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  1. The philosophy of practice is the most important concept of a professional practice, but the most difficult to grasp because it is the only component that is not tangible.

  2. A philosophy of practice is the set of values that guides a practitioner's behavior to be ethically appropriate, clinically accurate, and legal. It defines the rules, roles, relationships, and responsibilities of the practitioner.

  3. A philosophy of practice is specific to a practice, not the practitioner. A practitioner's philosophy of life is different and separate from the practice philosophy.

  4. The philosophy of pharmaceutical care establishes the purpose for the practice that is to meet the social need to control drug-related morbidity and mortality by managing medications well.

  5. The professional responsibilities defined by the philosophy of pharmaceutical care are to identify drug therapy problems, resolve them, and most importantly, prevent them from occurring in patients.

  6. The philosophy of pharmaceutical care states that these responsibilities will be carried out in a patient-centered manner using the caring paradigm that has been defined by the professions of medicine and nursing. This paradigm requires that the practitioner comprehensively assess a patient's drug-related needs, that he develops a care plan that can address these needs, and that he follows up to determine that the desired outcomes are achieved and no harm has been done.

  7. There are standards of professional behavior that determine if a practitioner is applying the philosophy of practice in practice. These standards should be met each time a patient is cared for by the practitioner.

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All professional patient care practices (e.g., medicine, nursing, dentistry) have a philosophy of practice that serves as the basis for all that occurs in practice. This philosophy of practice guides the patient care process and the practice management components of the professional practice. The philosophy is the most challenging of the three components to grasp because it is the only one that is not tangible, it can only be seen in the behavior, attitude, and work of the practitioner. The philosophy of practice reflects the professional values that the practitioner holds—the values that guide his every day behavior and decision making in practice. As the philosophy of pharmaceutical care practice is new to pharmacists, we will spend time describing the meaning and importance of it in practice.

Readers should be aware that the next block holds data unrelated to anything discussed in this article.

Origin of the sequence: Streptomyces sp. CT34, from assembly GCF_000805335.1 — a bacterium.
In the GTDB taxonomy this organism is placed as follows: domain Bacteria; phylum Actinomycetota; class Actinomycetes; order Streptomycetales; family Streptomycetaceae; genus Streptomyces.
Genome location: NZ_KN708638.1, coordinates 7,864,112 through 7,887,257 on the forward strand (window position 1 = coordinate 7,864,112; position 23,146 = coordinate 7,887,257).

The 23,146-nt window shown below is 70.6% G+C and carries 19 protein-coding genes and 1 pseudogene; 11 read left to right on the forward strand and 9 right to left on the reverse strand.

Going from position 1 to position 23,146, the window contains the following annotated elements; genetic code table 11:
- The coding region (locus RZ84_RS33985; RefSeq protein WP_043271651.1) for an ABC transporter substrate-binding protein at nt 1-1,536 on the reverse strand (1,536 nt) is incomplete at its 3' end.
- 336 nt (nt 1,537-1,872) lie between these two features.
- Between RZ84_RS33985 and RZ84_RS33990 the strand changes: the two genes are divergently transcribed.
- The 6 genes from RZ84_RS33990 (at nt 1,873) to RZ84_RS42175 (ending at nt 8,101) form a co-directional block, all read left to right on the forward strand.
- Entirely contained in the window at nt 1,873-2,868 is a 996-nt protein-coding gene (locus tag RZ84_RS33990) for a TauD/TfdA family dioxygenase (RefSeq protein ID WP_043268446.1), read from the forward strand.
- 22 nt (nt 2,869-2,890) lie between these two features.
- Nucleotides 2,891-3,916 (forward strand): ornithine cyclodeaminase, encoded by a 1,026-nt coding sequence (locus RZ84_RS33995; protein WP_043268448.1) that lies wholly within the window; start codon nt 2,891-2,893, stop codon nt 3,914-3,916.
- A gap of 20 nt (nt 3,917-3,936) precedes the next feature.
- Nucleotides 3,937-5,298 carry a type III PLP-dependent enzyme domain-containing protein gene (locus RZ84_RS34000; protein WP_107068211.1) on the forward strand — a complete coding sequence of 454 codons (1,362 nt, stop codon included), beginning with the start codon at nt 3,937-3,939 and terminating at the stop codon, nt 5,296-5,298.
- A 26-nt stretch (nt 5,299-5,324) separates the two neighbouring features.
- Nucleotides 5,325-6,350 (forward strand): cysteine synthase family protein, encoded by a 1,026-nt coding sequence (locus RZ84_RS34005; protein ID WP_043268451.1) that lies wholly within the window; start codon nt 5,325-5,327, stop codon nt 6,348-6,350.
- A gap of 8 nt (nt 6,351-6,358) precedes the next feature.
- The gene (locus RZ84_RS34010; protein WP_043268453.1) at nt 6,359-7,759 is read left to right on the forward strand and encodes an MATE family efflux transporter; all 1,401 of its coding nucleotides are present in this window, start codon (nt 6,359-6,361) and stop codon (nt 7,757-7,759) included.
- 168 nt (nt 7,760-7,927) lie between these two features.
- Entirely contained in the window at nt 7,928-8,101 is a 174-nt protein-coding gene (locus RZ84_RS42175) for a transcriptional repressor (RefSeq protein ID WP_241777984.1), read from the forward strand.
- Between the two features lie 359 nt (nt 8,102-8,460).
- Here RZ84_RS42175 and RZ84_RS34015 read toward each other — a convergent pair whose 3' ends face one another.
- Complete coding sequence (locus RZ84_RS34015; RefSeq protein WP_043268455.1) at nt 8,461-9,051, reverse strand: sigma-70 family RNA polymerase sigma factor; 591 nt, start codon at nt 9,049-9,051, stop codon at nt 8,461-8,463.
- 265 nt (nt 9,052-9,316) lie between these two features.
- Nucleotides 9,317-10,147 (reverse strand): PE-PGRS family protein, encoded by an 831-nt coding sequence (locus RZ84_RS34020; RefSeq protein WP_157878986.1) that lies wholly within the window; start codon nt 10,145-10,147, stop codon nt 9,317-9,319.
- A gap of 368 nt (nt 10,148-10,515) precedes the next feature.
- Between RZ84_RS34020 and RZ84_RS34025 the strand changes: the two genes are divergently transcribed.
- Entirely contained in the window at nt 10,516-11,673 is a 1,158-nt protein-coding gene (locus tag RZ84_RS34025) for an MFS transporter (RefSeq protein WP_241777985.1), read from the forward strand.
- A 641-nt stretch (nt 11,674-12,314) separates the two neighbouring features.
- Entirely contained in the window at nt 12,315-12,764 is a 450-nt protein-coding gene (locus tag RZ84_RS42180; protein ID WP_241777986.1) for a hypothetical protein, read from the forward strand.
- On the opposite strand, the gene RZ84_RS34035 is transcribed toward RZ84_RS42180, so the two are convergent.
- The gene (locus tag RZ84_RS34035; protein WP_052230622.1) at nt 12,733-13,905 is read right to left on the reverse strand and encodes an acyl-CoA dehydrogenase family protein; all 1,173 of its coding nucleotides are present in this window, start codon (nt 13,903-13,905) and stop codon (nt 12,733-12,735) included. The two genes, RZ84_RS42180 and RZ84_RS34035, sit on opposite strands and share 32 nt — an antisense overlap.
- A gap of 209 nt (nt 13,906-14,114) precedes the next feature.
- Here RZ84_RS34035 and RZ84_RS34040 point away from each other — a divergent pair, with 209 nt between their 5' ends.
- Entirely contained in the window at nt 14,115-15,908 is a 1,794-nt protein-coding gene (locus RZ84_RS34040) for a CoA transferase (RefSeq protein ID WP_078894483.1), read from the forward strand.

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Definition A philosophy of practice is the set of values that guides behaviors associated with certain acts—in this case, those of pharmaceutical care.

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A philosophy defines the rules, roles, relationships, and responsibilities of the practitioner. Any philosophy of practice, which is to be taken seriously, must reflect the functions and activities of the practitioner and also critically provide direction toward the formation of a consistent practice. How a practitioner practices from day-to-day should reflect a philosophy of practice.

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Key Clinical Concepts

A philosophy of practice helps a practitioner make decisions, determine what is important, and sets priorities over the course of the ...

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